In popular culture
In the 1960s and 1970s, during the era when the Hong Kong's Chinese classic and martial arts movies are very popular, kung fu movies including Jet Li's "Wong Fei Hung" has actually indirectly shows and indicates how lion dance was practised with the kung fu close co-relation and kung fu during that time. Those days, the lion dance was mostly practised and perform as Wushu or kung fu skills, with the challenge for the 'lion' built of chairs and tables stack up together for the 'lions' to perform its stunts and accomplish its challenge.
Several 1990s movies, including a remade version of "Wong Fei Hung", and the sequels of Once Upon a Time in China, involve plots centered on Lion Dancing, especially Once Upon a Time in China III and IV. The series main actor, Jet Li has performed as a lion dancer in several of his films, including Southern style lion dancing in Once Upon a Time in China III, Once Upon a Time in China and America and Northern style lion dancing in Shaolin Temple 2 and Shaolin Temple 3.
|Wikimedia Commons has media related to Lion dance.|
- Chinese New Year
- Culture of China
- Chinese dragon
- Chinese guardian lions
- Dance in China
- Foo Dog, dog breeds originating in China that resemble "Chinese guardian lions" and hence are also called Foo or Fu Dogs or Lion Dogs
- Pantomime horse
- Tiger dance
- Fan Pen Li Che (2007). Chinese Shadow Theatre: History, Popular Religion, and Women Warriors. McGill-Queen's University Press. p. 64. ISBN 978-0773531970.
- "Shang Shu - Yu Shu - Yi and Ji". Chinese Text Project.
- Wang Kefen (1985). The History of Chinese Dance. China Books & Periodicals. pp. 25–27. ISBN 978-0835111867.
- Faye Chunfang Fei, ed. (2002). Chinese Theories of Theater and Performance from Confucius to the Present. University of Michigan Press. pp. 24–25. ISBN 978-0472089239.
- Berthold Laufer. Kleinere Schriften: Publikationen aus der Zeit von 1911 bis 1925. 2 v. p. 1444. ISBN 978-3515026512.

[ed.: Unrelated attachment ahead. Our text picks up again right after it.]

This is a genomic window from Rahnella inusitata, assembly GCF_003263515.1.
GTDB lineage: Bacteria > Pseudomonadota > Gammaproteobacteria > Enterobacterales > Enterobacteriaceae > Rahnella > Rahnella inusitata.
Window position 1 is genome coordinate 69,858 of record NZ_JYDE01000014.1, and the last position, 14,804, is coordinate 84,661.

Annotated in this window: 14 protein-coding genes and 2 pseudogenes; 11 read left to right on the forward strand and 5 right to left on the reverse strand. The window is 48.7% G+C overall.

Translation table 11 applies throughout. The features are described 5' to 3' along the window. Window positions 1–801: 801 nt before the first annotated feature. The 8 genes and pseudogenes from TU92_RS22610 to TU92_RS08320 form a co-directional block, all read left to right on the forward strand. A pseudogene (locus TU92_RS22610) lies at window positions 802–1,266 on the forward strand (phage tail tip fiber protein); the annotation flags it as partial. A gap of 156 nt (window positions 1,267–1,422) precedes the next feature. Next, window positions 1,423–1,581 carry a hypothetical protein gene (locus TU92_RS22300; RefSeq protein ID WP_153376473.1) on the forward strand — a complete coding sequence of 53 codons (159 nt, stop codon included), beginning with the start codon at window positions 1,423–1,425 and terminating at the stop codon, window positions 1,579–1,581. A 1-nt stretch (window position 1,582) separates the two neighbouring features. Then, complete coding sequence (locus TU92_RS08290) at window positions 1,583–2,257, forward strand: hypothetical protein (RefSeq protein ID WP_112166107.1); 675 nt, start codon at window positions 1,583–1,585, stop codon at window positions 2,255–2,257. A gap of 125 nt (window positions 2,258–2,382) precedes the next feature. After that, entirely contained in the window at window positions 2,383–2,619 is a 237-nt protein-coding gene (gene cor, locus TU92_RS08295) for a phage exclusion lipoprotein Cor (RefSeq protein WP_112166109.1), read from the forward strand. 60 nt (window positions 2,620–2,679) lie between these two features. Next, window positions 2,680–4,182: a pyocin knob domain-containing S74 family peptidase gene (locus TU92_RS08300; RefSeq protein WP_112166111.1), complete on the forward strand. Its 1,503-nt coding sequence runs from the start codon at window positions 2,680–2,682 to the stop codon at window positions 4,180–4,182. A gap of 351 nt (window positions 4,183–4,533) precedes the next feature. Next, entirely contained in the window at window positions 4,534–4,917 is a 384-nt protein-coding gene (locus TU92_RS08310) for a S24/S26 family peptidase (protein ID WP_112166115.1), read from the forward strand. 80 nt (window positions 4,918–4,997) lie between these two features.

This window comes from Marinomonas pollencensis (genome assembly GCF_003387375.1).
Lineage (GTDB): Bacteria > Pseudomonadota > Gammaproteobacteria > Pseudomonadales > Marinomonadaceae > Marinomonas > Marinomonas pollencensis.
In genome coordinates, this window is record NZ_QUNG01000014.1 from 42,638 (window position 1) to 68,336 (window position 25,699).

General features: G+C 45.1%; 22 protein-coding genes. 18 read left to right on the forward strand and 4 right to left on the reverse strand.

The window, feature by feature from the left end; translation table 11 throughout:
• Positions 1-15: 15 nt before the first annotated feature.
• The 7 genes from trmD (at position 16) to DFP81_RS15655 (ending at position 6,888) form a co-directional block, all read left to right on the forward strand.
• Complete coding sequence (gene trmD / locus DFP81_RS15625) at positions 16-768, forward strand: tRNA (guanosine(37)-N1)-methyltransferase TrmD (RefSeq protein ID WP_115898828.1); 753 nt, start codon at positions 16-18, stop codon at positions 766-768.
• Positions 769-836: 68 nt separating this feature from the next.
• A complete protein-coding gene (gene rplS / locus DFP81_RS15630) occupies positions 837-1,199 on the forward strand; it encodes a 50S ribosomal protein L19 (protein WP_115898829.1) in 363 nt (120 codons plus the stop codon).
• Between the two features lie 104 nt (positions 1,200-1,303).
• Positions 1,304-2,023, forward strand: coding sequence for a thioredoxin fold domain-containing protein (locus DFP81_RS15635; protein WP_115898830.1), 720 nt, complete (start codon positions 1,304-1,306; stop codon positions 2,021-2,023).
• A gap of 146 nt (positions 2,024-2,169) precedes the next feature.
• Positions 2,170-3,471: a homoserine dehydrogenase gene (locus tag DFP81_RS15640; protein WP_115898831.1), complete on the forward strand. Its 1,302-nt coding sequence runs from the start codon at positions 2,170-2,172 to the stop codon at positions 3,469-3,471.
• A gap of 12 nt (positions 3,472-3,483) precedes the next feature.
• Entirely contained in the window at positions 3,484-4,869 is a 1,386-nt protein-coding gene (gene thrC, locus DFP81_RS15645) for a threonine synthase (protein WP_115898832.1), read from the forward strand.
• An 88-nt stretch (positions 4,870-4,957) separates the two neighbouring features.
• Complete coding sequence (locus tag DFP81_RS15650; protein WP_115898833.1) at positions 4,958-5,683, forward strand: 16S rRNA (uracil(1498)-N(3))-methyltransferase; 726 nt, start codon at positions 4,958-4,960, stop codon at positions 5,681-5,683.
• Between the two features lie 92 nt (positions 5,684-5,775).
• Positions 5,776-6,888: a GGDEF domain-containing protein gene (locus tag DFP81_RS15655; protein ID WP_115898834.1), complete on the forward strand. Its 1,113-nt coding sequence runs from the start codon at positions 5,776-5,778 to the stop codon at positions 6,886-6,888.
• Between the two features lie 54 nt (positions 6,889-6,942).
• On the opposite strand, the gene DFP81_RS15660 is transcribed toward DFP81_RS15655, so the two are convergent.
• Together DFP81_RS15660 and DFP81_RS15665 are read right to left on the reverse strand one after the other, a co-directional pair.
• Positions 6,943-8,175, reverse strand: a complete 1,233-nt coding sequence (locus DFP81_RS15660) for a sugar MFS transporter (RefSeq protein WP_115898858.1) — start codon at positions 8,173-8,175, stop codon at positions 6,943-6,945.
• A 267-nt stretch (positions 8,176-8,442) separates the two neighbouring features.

- Mona Schrempf (2002), "chapter 6 - The Earth-Ox and Snowlion", in Toni Huber, Amdo Tibetans in Transition: Society and Culture in the Post-Mao Era, Brill, p. 164, ISBN 9004125965,
During the Persian New Year of Newruz, a lion dance used to be performed by young boys, some of them naked it seems, who were sprinkled with cold water. They were thus supposed to drive out evil forces and the cold of the winter.
- Marianne Hulsbosch, Elizabeth Bedford, Martha Chaiklin, eds. (2010). Asian Material Culture. Amsterdam University Press. pp. 112–118.
- Laurence E. R. Picken (1984). Music for a Lion Dance of the Song Dynasty. Musica Asiatica: volume 4. Cambridge University Press. p. 201. ISBN 978-0521278379.
- Wolfgang Behr (2004). "Hinc sunt leones — two ancient Eurasian migratory terms in Chinese revisited" (PDF). International Journal of Central Asian Studies. 9.
- Wilt L. Idema, ed. (1985). The Dramatic Oeuvre of Chu Yu-Tun: 1379 - 1439. Brill. p. 52. ISBN 9789004072916.
- Wang Kefen (1985). The History of Chinese Dance. China Books & Periodicals. p. 53. ISBN 978-0835111867.
- 漢書 卷二十二 ‧ 禮樂志第二,
Original text: 孟康曰：「象人，若今戲蝦魚師子者也。」
- "伎乐盛境". 佛教文化.
- Seiroku Noma (1943). Nihon kamen shi 日本假面史. Geibun Shoin.
- "通典/卷146". Tongdian. Original text: 太平樂，亦謂之五方師子舞。師子摯獸，出於西南夷天竺、師子等國。綴毛為衣，象其俛仰馴狎之容。二人持繩拂，為習弄之狀。五師子各依其方色，百四十人歌太平樂，舞抃以從之，服飾皆作崑崙象。
- Carol Stepanchuk; Charles Choy Wong (1992). Mooncakes and Hungry Ghosts: Festivals of China. China Books & Periodicals. p. 38. ISBN 978-0835124812.
- "樂府雜錄". Yuefu Zalu.
Original text: 戲有五方獅子，高丈餘，各衣五色。每一獅子有十二人，戴紅抹額，衣畫衣，執紅拂子，謂之「獅子郎」，舞《太平樂》曲。
- 陳正平 (2000). 唐詩趣談. Taiwan study published Ltd. pp. 140 –145. ISBN 978-9866318580.
- Dorothy Perkins, ed. (1998). Encyclopedia of China: History and Culture. Facts On File Inc. p. 354. ISBN 978-0816026937.
- "Lion Dance". China Daily.
- "South Lion: the Guangzhou Lion Dance". Life of Guangzhou. 13 February 2009.
- "Taipei (Taiwanese Lion)". Shaolin Lohan Pai Dance Troupe.
- "沈丘回族文狮舞". The People's Government of Henan Province.
- "沈丘槐店文狮舞1". 回族文狮子文化网.
- 陳正平 (2000). 唐詩趣談. Taiwan study published Ltd. p. 146. ISBN 978-9866318580.
- "Besides The Lion". The Lion Arts.
- "Qilin Dancing During the Lunar New Year and Southern Chinese Martial Culture". Kung Fu Tea.
- "The Hakka Chinese: Their Origin, Folk Songs And Nursery Rhymes".
- "The Difference in Lion Dance". The Lion Arts.
- Benji Chang (2013). "Chinese Lion Dance in the United States". In Xiaojian Zhao, Edward J.W. Park, PH.D. Asian Americans: An Encyclopedia of Social, Cultural, Economic, and Political History. Greenwood Press. ISBN 978-1598842395.
- "Making a Chinese Lion Head". The Chinese Art of Lion Dancing.
- Lim Chey Cheng. "The Lion Dance Costume Maker" (PDF). Friends of the Museums.
- Chow Ee-Tan (February 12, 1996). "Lion Dance King". New Straits Times.
- "Southern (Cantonese) Lions". Shaolin Lohan Pai Lion Dance Troupe.
- "Lion Dance in Tay and Nung Ethnic Culture". Haivenu Travel Blogs.
- "Ông Địa". Phật Giáo Hòa Háo Texas. Archived from the original on March 4, 2007.
- Herbert Plutschow (November 5, 2013). Matsuri: The Festivals of Japan: With a Selection from P.G. O'Neill's Photographic Archive of Matsuri. Routledge. pp. 131–132. ISBN 9781134246984.